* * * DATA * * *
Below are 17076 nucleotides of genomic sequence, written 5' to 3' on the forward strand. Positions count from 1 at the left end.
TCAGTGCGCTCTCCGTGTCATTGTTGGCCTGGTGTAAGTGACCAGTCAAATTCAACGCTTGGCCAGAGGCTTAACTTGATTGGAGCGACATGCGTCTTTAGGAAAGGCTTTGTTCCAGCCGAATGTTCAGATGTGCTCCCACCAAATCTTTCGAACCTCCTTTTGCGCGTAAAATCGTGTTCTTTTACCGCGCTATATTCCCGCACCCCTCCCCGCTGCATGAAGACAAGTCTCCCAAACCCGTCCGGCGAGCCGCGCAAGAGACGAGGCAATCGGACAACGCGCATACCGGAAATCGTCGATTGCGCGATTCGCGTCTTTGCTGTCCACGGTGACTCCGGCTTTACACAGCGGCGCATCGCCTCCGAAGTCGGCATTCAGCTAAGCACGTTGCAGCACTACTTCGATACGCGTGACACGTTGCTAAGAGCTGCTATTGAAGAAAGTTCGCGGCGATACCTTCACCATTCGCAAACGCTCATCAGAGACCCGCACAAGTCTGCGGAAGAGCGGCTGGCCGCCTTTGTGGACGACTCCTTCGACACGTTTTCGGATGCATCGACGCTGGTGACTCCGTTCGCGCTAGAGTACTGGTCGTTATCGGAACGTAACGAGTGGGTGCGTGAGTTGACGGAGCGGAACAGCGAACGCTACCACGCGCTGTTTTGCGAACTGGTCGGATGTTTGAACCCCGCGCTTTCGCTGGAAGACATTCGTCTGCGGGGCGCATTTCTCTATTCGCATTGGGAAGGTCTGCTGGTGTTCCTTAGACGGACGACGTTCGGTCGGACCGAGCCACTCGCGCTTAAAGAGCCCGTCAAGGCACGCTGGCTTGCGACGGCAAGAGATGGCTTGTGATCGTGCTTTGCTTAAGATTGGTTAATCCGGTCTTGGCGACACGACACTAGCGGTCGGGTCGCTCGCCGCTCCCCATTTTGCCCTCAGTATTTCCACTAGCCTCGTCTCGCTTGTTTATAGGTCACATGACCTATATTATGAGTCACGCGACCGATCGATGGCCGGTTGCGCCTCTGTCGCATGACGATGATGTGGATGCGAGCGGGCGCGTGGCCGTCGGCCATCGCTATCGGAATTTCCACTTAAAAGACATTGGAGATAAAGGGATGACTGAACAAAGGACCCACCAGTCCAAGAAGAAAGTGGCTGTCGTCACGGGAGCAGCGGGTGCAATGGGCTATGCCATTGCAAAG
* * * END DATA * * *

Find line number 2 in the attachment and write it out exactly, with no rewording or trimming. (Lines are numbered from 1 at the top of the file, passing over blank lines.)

TCAGTGCGCTCTCCGTGTCATTGTTGGCCTGGTGTAAGTGACCAGTCAAATTCAACGCTTGGCCAGAGGCTTAACTTGATTGGAGCGACATGCGTCTTTAGGAAAGGCTTTGTTCCAGCCGAATGTTCAGATGTGCTCCCACCAAATCTTTCGAACCTCCTTTTGCGCGTAAAATCGTGTTCTTTTACCGCGCTATATTCCCGCACCCCTCCCCGCTGCATGAAGACAAGTCTCCCAAACCCGTCCGGCGAGCCGCGCAAGAGACGAGGCAATCGGACAACGCGCATACCGGAAATCGTCGATTGCGCGATTCGCGTCTTTGCTGTCCACGGTGACTCCGGCTTTACACAGCGGCGCATCGCCTCCGAAGTCGGCATTCAGCTAAGCACGTTGCAGCACTACTTCGATACGCGTGACACGTTGCTAAGAGCTGCTATTGAAGAAAGTTCGCGGCGATACCTTCACCATTCGCAAACGCTCATCAGAGACCCGCACAAGTCTGCGGAAGAGCGGCTGGCCGCCTTTGTGGACGACTCCTTCGACACGTTTTCGGATGCATCGACGCTGGTGACTCCGTTCGCGCTAGAGTACTGGTCGTTATCGGAACGTAACGAGTGGGTGCGTGAGTTGACGGAGCGGAACAGCGAACGCTACCACGCGCTGTTTTGCGAACTGGTCGGATGTTTGAACCCCGCGCTTTCGCTGGAAGACATTCGTCTGCGGGGCGCATTTCTCTATTCGCATTGGGAAGGTCTGCTGGTGTTCCTTAGACGGACGACGTTCGGTCGGACCGAGCCACTCGCGCTTAAAGAGCCCGTCAAGGCACGCTGGCTTGCGACGGCAAGAGATGGCTTGTGATCGTGCTTTGCTTAAGATTGGTTAATCCGGTCTTGGCGACACGACACTAGCGGTCGGGTCGCTCGCCGCTCCCCATTTTGCCCTCAGTATTTCCACTAGCCTCGTCTCGCTTGTTTATAGGTCACATGACCTATATTATGAGTCACGCGACCGATCGATGGCCGGTTGCGCCTCTGTCGCATGACGATGATGTGGATGCGAGCGGGCGCGTGGCCGTCGGCCATCGCTATCGGAATTTCCACTTAAAAGACATTGGAGATAAAGGGATGACTGAACAAAGGACCCACCAGTCCAAGAAGAAAGTGGCTGTCGTCACGGGAGCAGCGGGTGCAATGGGCTATGCCATTGCAAAG